Family Housing Getting More DoD Attention

Family Housing Getting More DoD Attention

House work
Photo by: U.S. Army/Patrick A. Albright

DoD’s top housing official says it is too soon to declare victory in a war over problems military families have experienced in privately operated on-post housing, but there have been some dramatic improvements. 

“We’ve made headway,” Paul Cramer, acting assistant secretary of defense for sustainment, told a House subcommittee. He added, that’s “not saying that we are at victory stage,” but government oversight that had been lacking over family housing has been restored. 

Cramer was testifying before the House Appropriations subcommittee on military construction and veterans affairs, a panel that oversees military housing. 

Pentagon housing efforts have included hiring 500 people to provide more attention to problems and advocate on behalf of residents, Cramer said. These extra people are part of an effort to rebuild trust with service members and their families, he said. 

The goal is to make certain government employees are advocating on behalf of residents of the privately owned housing. “I can't sit here today and guarantee that we have advocacies across the entire Department of Defense, but it is a priority that we placed on it,” he said.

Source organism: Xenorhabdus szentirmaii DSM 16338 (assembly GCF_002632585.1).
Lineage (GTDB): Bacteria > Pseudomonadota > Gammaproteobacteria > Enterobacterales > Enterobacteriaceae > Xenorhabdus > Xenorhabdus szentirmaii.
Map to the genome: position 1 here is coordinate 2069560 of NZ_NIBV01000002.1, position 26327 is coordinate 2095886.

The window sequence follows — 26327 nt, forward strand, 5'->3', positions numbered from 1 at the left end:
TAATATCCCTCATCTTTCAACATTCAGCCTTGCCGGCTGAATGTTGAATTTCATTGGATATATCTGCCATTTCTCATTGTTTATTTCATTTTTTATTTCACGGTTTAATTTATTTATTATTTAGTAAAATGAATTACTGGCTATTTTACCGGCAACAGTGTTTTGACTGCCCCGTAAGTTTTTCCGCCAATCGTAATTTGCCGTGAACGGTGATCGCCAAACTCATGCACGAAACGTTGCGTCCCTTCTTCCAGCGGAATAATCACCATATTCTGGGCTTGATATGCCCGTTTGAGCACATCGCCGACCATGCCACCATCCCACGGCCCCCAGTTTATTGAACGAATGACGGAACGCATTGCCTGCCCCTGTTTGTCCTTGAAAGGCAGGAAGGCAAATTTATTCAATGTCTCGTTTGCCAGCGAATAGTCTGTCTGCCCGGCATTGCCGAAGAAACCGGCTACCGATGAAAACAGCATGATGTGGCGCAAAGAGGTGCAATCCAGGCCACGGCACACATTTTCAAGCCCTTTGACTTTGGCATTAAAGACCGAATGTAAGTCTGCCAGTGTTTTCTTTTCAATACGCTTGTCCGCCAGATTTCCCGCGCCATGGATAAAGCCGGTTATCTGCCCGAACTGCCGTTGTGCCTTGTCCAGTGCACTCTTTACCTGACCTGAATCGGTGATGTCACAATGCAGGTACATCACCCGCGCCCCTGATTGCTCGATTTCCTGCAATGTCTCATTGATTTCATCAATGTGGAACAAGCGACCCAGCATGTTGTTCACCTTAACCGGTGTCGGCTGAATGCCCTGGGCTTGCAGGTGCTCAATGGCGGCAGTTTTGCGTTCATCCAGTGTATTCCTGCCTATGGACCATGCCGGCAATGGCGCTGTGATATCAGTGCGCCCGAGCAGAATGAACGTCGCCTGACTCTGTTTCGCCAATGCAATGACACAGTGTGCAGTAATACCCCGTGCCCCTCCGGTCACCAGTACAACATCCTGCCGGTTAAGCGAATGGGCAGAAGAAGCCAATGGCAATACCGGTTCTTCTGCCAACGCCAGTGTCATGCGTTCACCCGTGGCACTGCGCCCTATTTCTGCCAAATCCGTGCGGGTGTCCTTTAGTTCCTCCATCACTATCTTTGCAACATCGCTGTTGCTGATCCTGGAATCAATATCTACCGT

It is a complicated legal matter, he said, because DoD lacks authority to unilaterally change an existing housing agreement. Changes require working with 81 separate companies, he said. 

A pilot project is underway at Fort Belvoir, Virginia, to better inspect family housing, looking for both maintenance and structural issues. The goal is to have consistent inspections across all the services by training new employees, Cramer said. The attitude of family housing management also needs to change, he said, acknowledging faults with the military and housing companies. “We ended up with more of a friendship agreement,” he said. Friends “tend to cover one another.” 

The 2020 National Defense Authorization Act ordered an 18-point tenant bill of rights for residents of privately owned and operated military housing. Fourteen points have taken effect, but four remain open, Cramer said, predicting they’ll take effect about June 1 at “the vast majority of installations.”